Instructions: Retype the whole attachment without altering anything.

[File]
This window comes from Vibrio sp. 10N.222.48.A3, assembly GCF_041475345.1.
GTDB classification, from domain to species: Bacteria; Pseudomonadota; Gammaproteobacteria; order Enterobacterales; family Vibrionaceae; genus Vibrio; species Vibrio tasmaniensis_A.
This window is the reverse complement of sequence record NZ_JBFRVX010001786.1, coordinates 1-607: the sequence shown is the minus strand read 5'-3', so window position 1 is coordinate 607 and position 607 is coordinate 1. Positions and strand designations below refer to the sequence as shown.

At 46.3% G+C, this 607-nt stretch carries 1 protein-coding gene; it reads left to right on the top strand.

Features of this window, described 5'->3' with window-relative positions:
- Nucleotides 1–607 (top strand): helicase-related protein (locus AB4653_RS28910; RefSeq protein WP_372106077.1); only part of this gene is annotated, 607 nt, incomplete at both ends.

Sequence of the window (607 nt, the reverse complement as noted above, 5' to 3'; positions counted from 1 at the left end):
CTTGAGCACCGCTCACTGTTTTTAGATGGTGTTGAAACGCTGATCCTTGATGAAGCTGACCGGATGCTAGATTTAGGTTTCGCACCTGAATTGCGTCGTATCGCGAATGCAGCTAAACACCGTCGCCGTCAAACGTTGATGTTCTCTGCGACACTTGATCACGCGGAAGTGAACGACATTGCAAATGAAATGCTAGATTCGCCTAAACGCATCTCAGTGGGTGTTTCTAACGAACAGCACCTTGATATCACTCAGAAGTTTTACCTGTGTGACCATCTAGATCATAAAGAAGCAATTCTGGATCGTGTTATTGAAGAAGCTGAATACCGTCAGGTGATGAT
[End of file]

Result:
This window comes from Vibrio sp. 10N.222.48.A3, assembly GCF_041475345.1.
GTDB classification, from domain to species: Bacteria; Pseudomonadota; Gammaproteobacteria; order Enterobacterales; family Vibrionaceae; genus Vibrio; species Vibrio tasmaniensis_A.
This window is the reverse complement of sequence record NZ_JBFRVX010001786.1, coordinates 1-607: the sequence shown is the minus strand read 5'-3', so window position 1 is coordinate 607 and position 607 is coordinate 1. Positions and strand designations below refer to the sequence as shown.

At 46.3% G+C, this 607-nt stretch carries 1 protein-coding gene; it reads left to right on the top strand.

Features of this window, described 5'->3' with window-relative positions:
- Nucleotides 1–607 (top strand): helicase-related protein (locus AB4653_RS28910; RefSeq protein WP_372106077.1); only part of this gene is annotated, 607 nt, incomplete at both ends.

Sequence of the window (607 nt, the reverse complement as noted above, 5' to 3'; positions counted from 1 at the left end):
CTTGAGCACCGCTCACTGTTTTTAGATGGTGTTGAAACGCTGATCCTTGATGAAGCTGACCGGATGCTAGATTTAGGTTTCGCACCTGAATTGCGTCGTATCGCGAATGCAGCTAAACACCGTCGCCGTCAAACGTTGATGTTCTCTGCGACACTTGATCACGCGGAAGTGAACGACATTGCAAATGAAATGCTAGATTCGCCTAAACGCATCTCAGTGGGTGTTTCTAACGAACAGCACCTTGATATCACTCAGAAGTTTTACCTGTGTGACCATCTAGATCATAAAGAAGCAATTCTGGATCGTGTTATTGAAGAAGCTGAATACCGTCAGGTGATGAT